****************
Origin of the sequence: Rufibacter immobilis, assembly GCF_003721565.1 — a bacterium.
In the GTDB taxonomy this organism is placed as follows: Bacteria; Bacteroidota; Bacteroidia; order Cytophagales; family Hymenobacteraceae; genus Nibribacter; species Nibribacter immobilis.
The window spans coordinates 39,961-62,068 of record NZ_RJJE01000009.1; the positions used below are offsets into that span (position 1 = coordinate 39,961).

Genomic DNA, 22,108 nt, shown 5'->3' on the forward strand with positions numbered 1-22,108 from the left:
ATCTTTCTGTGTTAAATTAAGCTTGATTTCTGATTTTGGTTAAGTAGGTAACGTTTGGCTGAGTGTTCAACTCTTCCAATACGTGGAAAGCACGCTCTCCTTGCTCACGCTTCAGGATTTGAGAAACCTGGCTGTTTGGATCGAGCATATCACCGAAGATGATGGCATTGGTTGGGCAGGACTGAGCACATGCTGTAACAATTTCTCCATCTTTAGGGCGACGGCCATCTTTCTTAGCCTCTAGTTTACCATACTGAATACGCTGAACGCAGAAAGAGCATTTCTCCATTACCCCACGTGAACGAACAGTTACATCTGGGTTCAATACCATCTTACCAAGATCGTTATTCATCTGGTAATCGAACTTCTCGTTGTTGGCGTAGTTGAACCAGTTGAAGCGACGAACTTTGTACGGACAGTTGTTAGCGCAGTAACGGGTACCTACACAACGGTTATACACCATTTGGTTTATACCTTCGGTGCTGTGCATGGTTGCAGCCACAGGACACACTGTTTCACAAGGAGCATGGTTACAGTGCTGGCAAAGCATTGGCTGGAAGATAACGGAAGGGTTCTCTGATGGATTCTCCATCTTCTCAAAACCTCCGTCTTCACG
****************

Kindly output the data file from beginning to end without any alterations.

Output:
Origin of the sequence: Rufibacter immobilis, assembly GCF_003721565.1 — a bacterium.
In the GTDB taxonomy this organism is placed as follows: Bacteria; Bacteroidota; Bacteroidia; order Cytophagales; family Hymenobacteraceae; genus Nibribacter; species Nibribacter immobilis.
The window spans coordinates 39,961-62,068 of record NZ_RJJE01000009.1; the positions used below are offsets into that span (position 1 = coordinate 39,961).

Genomic DNA, 22,108 nt, shown 5'->3' on the forward strand with positions numbered 1-22,108 from the left:
ATCTTTCTGTGTTAAATTAAGCTTGATTTCTGATTTTGGTTAAGTAGGTAACGTTTGGCTGAGTGTTCAACTCTTCCAATACGTGGAAAGCACGCTCTCCTTGCTCACGCTTCAGGATTTGAGAAACCTGGCTGTTTGGATCGAGCATATCACCGAAGATGATGGCATTGGTTGGGCAGGACTGAGCACATGCTGTAACAATTTCTCCATCTTTAGGGCGACGGCCATCTTTCTTAGCCTCTAGTTTACCATACTGAATACGCTGAACGCAGAAAGAGCATTTCTCCATTACCCCACGTGAACGAACAGTTACATCTGGGTTCAATACCATCTTACCAAGATCGTTATTCATCTGGTAATCGAACTTCTCGTTGTTGGCGTAGTTGAACCAGTTGAAGCGACGAACTTTGTACGGACAGTTGTTAGCGCAGTAACGGGTACCTACACAACGGTTATACACCATTTGGTTTATACCTTCGGTGCTGTGCATGGTTGCAGCCACAGGACACACTGTTTCACAAGGAGCATGGTTACAGTGCTGGCAAAGCATTGGCTGGAAGATAACGGAAGGGTTCTCTGATGGATTCTCCATCTTCTCAAAACCTCCGTCTTCACG